Schipske, now a candidate for the office of city attorney said, ““The courts made it crystal clear that Measure M was unconstitutional and … does not rescue the city from an independent constitutional violation…”

Schipske added that the ruling should be instructive to the city attorney, particularly since the mayor and City Council were allowed to send out flyers and emails to voters that did not provide accurate information.

She said, “these communications assured voters that Measure M was “not a tax,” the transfer of funds “would be taken from surplus,” and “would not raise water rates.”

She told them the same as was said three years before they decided to spend more taxpayer money to fight for what they legally should not have reasonably expected to get. She said, “None of that was legally correct.”

Community activist and photojournalist Diana Lejins, the plaintiff in the case said, “It has been a long road, but our victory proves that you can fight City Hall. Most of all, we have city attorney candidate Gerrie Schipske to thank for her brilliant analysis of this unconstitutional measure/tax.”

Schipske Advocates “Legal Exposure Reduction Committee” 

When asked what she will do differently as city attorney, Gerrie Schipske responded, “I will create a ‘Legal Exposure Reduction Committee’ that will establish an annual citywide and departmental legal exposure reduction goal; create proactive city attorney procedures to advise departments on various methods to reduce legal costs; create procedures to discuss areas of potential exposure; develop and implement specific strategies calculated to prevent future claims and lawsuits; provide updated training on new changes in laws and policies for each appropriate department to implement; assess the efficacy of corrective action plans; review management training and implementation of city policies; review lessons learned; discuss areas of potential exposure; and report annually on their progress and efforts.”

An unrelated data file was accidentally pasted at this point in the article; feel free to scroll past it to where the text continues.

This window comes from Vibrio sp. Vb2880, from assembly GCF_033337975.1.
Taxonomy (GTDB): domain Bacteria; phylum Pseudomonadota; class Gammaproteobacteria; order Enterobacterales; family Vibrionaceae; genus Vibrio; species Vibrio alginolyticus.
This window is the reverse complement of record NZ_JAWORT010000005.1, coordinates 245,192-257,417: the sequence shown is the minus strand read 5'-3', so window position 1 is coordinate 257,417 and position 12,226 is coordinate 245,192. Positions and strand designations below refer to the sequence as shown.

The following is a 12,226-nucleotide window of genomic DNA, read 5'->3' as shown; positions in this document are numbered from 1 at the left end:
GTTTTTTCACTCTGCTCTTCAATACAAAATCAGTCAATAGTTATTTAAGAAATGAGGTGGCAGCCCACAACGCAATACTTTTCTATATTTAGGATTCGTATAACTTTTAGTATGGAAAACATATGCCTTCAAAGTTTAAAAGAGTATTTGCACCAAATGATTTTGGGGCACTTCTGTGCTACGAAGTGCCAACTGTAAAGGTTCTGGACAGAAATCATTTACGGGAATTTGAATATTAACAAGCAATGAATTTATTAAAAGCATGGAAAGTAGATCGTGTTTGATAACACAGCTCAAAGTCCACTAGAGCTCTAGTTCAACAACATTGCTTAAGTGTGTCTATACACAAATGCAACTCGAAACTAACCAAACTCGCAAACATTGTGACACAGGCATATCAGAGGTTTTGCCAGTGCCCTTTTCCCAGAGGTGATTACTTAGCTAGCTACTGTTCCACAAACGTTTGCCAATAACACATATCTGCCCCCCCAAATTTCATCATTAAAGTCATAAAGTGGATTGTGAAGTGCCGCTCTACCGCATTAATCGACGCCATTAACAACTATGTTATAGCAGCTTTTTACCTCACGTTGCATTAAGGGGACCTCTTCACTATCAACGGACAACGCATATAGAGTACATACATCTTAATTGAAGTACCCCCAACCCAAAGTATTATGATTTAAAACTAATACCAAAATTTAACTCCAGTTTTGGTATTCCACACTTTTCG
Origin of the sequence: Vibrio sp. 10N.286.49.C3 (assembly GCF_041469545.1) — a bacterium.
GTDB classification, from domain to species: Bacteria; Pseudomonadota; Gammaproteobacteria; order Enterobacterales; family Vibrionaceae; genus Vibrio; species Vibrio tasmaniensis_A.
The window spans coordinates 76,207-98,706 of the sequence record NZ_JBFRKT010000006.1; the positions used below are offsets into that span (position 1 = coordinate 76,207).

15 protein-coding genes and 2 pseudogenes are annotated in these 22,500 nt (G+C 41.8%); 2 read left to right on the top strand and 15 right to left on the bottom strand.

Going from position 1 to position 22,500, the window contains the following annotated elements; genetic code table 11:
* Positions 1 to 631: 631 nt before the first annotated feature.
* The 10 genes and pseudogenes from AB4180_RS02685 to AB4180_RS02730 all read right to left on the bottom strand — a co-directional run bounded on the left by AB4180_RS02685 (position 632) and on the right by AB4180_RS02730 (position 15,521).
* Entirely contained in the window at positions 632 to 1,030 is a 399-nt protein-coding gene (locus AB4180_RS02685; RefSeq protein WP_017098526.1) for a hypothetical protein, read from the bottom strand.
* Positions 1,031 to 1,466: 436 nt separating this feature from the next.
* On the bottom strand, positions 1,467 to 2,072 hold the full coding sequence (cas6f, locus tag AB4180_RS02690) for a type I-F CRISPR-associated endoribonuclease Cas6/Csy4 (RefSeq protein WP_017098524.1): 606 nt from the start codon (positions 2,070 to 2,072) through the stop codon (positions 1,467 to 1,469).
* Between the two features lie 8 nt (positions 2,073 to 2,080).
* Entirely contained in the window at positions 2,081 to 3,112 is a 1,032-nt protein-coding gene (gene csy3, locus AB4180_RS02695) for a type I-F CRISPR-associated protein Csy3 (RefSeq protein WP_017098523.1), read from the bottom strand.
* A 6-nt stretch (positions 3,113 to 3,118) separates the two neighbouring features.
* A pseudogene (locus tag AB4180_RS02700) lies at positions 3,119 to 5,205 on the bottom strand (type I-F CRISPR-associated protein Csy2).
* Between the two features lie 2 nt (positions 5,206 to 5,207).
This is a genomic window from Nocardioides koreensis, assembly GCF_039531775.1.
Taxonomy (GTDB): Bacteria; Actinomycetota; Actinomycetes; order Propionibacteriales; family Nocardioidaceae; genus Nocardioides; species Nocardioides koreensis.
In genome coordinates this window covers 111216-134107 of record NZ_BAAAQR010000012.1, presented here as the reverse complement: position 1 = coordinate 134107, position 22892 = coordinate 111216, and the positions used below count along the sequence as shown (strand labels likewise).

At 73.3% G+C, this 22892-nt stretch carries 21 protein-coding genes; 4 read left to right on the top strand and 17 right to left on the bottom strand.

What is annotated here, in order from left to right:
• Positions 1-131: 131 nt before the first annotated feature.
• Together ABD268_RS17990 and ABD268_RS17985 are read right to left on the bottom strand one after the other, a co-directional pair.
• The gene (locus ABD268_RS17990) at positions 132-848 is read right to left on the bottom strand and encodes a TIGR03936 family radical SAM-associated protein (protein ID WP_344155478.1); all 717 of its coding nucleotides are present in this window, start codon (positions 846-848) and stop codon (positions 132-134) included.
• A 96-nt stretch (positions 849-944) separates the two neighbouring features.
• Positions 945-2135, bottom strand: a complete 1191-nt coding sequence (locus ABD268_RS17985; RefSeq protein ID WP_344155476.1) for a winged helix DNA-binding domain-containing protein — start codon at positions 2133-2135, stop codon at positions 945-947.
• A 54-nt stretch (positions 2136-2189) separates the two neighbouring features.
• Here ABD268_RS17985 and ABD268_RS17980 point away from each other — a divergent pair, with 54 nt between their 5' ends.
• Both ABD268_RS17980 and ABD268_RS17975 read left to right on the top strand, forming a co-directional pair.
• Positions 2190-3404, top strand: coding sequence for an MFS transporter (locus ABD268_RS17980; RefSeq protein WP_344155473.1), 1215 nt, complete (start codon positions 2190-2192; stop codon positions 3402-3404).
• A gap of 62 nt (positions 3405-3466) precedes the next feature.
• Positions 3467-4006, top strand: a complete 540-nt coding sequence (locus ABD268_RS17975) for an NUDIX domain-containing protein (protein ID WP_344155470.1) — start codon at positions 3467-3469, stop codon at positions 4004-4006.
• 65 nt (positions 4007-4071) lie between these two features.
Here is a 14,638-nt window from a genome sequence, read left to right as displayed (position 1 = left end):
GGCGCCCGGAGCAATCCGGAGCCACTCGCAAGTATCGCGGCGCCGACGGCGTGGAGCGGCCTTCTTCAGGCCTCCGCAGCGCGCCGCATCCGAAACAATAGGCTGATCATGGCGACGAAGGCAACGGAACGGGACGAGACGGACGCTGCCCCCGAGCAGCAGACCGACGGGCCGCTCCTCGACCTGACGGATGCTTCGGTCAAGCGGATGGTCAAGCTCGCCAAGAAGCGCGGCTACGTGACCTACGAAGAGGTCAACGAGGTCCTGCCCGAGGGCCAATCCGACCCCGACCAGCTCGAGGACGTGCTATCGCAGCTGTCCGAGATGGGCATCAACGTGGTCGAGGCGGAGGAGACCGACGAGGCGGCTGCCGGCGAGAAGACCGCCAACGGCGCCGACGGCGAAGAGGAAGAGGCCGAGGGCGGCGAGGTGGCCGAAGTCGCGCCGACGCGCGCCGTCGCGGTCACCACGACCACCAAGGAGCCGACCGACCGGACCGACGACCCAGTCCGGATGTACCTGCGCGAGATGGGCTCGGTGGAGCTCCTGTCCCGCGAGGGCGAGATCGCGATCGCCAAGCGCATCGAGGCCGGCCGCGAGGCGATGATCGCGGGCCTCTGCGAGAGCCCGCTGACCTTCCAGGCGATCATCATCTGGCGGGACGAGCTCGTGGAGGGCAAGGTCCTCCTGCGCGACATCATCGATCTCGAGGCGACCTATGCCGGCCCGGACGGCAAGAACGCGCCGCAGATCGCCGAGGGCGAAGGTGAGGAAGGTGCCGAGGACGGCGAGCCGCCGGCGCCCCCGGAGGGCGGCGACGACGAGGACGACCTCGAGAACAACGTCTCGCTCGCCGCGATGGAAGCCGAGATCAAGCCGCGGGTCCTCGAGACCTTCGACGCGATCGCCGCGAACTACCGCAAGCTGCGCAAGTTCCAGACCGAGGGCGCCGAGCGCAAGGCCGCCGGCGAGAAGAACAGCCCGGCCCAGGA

The Celebration

There was a celebration at the LB Convention Center following the passage of Measure M. Mayor Robert Garcia was overheard (as this newspaper reported at the time) saying, “I’ve never seen a tax I didn’t like.”

The decision by the Supreme Court will result in the city being required to pay $9 million to the water fund within a month and a balance of $21.8 million sometime within the next six months.